Education is a basic human right for all children. However, children who are refugees face unique challenges to accessing education, and children with special needs are at high risk of being marginalized. Best practices suggest that educational inclusion through mainstreaming is the optimal strategy for serving special needs students. In refugee camps, however, significant barriers exist in receiving quality education, including overwhelmingly high numbers of students in classrooms, and lack of qualified teachers and teacher training. Yet, the literature is largely silent on whether mainstreaming is effective for children in refugee camps. The purpose of this study is to examine the extent to which educational inclusion in a refugee camp helps promote children’s wellbeing, taking into account children’s presenting problems.
In early 2019, researchers collected surveys from parents of students with special needs (n=107) currently placed in four special needs centers (n=46 parents) and those who used to be placed in a special needs center and are currently placed in five mainstream schools (n=61 parents) in Kakuma refugee camp, Kenya. The dependent variable is the prosocial subscale of the parent-completed Strengths and Difficulties Questionnaire (SDQ) (0-10). Independent variables include type of setting (1=mainstream), child’s age (in years), child’s gender (1=male), length of time spent in the setting (in years), parents’ perceptions of whether their child would learn better in a mainstream classroom (1=yes), and the total problems score of the SDQ (0-40; prosocial scale not included in score). Using Stata 15, stepwise OLS regression analyses were completed to assess the predictors of prosocial behaviors for refugee children living in Kakuma refugee camp. Model 1 regressed prosocial behaviors on educational setting, number of years attending the setting, and child’s age and gender. Model 2 included the additional predictors of children’s learning and total problems.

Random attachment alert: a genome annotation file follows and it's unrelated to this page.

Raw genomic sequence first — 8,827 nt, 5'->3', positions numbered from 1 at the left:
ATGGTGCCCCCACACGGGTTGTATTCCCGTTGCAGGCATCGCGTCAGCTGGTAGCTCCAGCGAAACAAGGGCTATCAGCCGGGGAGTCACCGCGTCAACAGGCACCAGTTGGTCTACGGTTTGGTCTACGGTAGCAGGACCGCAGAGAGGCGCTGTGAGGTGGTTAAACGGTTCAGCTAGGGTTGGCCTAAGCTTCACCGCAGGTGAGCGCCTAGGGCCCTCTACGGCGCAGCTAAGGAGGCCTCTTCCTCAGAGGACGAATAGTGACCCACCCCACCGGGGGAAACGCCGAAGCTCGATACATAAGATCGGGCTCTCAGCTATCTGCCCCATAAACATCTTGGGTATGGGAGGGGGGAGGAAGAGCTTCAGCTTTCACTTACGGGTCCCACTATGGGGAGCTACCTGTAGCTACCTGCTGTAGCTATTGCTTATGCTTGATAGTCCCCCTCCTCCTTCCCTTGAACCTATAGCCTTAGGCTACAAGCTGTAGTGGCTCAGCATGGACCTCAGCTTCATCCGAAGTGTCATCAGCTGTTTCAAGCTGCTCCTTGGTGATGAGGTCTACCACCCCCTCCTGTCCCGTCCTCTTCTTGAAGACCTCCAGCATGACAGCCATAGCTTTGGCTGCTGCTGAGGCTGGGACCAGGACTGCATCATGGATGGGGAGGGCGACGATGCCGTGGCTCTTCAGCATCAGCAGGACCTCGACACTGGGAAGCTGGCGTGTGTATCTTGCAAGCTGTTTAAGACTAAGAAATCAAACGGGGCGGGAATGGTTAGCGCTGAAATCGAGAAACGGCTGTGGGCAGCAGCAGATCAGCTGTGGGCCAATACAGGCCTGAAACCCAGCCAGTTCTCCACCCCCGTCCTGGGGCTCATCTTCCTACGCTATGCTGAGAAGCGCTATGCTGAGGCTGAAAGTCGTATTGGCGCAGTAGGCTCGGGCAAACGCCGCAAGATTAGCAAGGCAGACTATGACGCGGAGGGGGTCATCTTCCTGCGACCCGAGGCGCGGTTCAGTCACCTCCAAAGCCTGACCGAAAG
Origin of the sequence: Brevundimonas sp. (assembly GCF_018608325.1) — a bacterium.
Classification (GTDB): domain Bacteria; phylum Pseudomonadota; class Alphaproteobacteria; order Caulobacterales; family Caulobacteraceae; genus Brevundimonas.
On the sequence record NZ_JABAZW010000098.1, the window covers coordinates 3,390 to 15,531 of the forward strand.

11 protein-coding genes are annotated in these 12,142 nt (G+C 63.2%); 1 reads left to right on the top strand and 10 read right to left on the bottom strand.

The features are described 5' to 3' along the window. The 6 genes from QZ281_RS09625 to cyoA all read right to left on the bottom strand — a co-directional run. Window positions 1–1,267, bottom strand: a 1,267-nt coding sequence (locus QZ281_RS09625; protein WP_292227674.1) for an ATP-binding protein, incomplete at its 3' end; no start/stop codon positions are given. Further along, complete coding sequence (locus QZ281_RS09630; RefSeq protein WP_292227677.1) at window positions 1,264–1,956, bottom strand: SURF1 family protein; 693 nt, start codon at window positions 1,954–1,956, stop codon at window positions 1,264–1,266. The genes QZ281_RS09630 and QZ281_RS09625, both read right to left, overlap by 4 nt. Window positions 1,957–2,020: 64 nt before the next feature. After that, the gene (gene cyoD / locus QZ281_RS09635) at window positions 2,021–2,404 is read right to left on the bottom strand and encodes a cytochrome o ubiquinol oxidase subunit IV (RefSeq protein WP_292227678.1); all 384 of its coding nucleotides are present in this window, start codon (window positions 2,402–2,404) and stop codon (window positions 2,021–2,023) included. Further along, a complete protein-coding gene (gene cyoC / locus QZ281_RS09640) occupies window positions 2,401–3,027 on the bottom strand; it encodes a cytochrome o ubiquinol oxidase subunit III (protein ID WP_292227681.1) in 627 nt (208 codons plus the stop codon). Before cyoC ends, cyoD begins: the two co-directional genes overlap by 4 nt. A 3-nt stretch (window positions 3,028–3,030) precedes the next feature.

Results from Model 1 indicated that mainstream schools (b=1.6, p<.01) predicted greater prosocial behaviors as did each additional year attending the school (b=0.3, p<.05) . Model 2 showed that the SDQ total problems score negatively predicted SDQ prosocial behavior (b=-0.13, p<.01), and parental opinion that child would learn better in a mainstream classroom positively predicted prosocial behavior (b=1.4, p<.01). However, the significant relationships of mainstream setting and length of time and prosocial behavior were no longer statistically significant. Child’s age and gender were not significant in either model.
Discussion and Implications:
This study is one of the only empirical examinations of how educational settings are related to children’s functioning in the context of a refugee camp. While mainstream schools are linked to better functioning, this relationship is erased when taking into account children’s emotional and behavioral difficulties. Given that children graduate from special needs centers to mainstream classrooms, these results suggest that special needs centers are serving children with greater difficulties. These patterns do not appear to shift with more time spent at a particular setting. More attention should be paid in refugee camps to the unique needs of children with special needs, as blanket policies of mainstreaming may not be effective.